LSU's Trent Johnson will return next year despite losing streak

How differently SEC schools approach football and basketball has never been more apparent than in LSU athletic director Joe Alleva's response to a question about coach Trent Johnson's job security.

Alleva told the New Orleans Times Picayune on Wednesday that Johnson will coach the Tigers next season despite two rocky seasons after a surprise SEC title run in his first year in Baton Rouge. LSU fell at home to Alabama on Thursday night, a ninth straight SEC loss that dropped the Tigers' record to 10-16 overall after they nearly went winless in conference play last year.

"I don't care if we lose 20 games in a row this year, the program is in good shape and is going to be just fine," Alleva said. "You've just got to let it play out. I see a lot of good things for next year. People just need to have some patience."

While a coach with heavy West Coast ties like Johnson may have been an unusual hire for Alleva in spring 2008, the athletic director is making the right choice in showing patience instead of making a rash change. Three freshmen from Johnson's 2010 recruiting class are starting this season and McDonald's All-American Johnny O'Bryant and Iowa State transfer Justin Hamilton should fortify the front court next season.

The SEC championship Johnson won his first season in Baton Rouge was somewhat of a fluke because the Tigers did it with a senior-laden team and junior Tasmin Mitchell. Instead of replenishing the program quickly with junior college products and transfers, Johnson has built the program with four-year players in hopes that it will pay off in the long run.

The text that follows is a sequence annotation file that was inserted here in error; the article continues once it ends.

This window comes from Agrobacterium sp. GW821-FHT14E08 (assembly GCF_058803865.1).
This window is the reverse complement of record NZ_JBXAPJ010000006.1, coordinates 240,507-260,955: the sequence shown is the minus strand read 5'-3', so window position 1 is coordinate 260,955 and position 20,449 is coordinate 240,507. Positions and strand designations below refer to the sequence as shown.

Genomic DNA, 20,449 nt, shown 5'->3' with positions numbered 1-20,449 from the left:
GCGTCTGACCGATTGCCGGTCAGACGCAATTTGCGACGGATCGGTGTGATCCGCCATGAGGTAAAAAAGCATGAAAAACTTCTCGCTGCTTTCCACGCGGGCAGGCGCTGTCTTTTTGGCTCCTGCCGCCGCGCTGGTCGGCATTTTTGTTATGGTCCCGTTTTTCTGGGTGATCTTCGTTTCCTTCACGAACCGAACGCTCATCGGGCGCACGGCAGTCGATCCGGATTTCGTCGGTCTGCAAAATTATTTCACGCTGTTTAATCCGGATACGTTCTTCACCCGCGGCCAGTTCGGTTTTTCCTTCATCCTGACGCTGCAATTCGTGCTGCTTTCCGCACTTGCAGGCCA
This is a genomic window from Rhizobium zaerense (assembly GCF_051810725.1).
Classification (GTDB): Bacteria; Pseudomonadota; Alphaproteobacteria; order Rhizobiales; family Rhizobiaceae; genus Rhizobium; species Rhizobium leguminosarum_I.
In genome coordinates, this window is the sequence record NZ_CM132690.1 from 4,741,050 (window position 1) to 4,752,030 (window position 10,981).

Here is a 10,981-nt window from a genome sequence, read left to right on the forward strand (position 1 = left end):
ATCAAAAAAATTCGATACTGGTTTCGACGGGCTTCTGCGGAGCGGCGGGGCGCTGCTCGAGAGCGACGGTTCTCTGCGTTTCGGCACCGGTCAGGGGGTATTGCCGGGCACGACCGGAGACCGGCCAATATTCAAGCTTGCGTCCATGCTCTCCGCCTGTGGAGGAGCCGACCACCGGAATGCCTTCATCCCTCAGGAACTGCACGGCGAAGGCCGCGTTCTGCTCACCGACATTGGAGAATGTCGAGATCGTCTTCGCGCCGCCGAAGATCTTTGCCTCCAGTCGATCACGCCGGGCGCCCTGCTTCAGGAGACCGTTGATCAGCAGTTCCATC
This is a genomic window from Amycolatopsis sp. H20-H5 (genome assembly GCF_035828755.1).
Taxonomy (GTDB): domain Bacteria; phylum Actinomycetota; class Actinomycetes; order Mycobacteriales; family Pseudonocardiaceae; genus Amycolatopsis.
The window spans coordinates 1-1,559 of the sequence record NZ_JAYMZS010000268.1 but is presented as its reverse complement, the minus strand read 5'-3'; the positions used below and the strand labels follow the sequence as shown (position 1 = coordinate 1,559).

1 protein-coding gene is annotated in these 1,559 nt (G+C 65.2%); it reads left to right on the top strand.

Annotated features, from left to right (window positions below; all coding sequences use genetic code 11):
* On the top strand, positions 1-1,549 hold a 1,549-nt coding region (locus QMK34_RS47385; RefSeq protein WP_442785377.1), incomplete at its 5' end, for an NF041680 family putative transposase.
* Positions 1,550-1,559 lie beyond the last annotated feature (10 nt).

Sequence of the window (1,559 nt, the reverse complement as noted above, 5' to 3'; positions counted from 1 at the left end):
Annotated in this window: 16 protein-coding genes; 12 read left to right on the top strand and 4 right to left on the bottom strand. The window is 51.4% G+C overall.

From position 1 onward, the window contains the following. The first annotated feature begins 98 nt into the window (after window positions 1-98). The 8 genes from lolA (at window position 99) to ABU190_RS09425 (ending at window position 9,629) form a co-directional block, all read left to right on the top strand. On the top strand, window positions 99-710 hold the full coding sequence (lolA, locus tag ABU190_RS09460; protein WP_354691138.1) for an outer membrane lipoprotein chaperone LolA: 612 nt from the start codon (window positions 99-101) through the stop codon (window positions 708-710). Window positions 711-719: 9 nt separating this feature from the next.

"Nobody feels worse than the players or I do," Johnson told the Times Picayune. "Everybody wants instant gratification; they don't have patience right now. I understand. But I always believed it's better to understand than to be understood."

Attendance for Thursday night's game against SEC West-leading Alabama was sparse, a trend that suggests Alleva's patience can only subsist so long.

It's understandable that Johnson will get a fourth year to revitalize LSU's basketball program next season, but he'd be wise to show signs of progress or there may not be a fifth.

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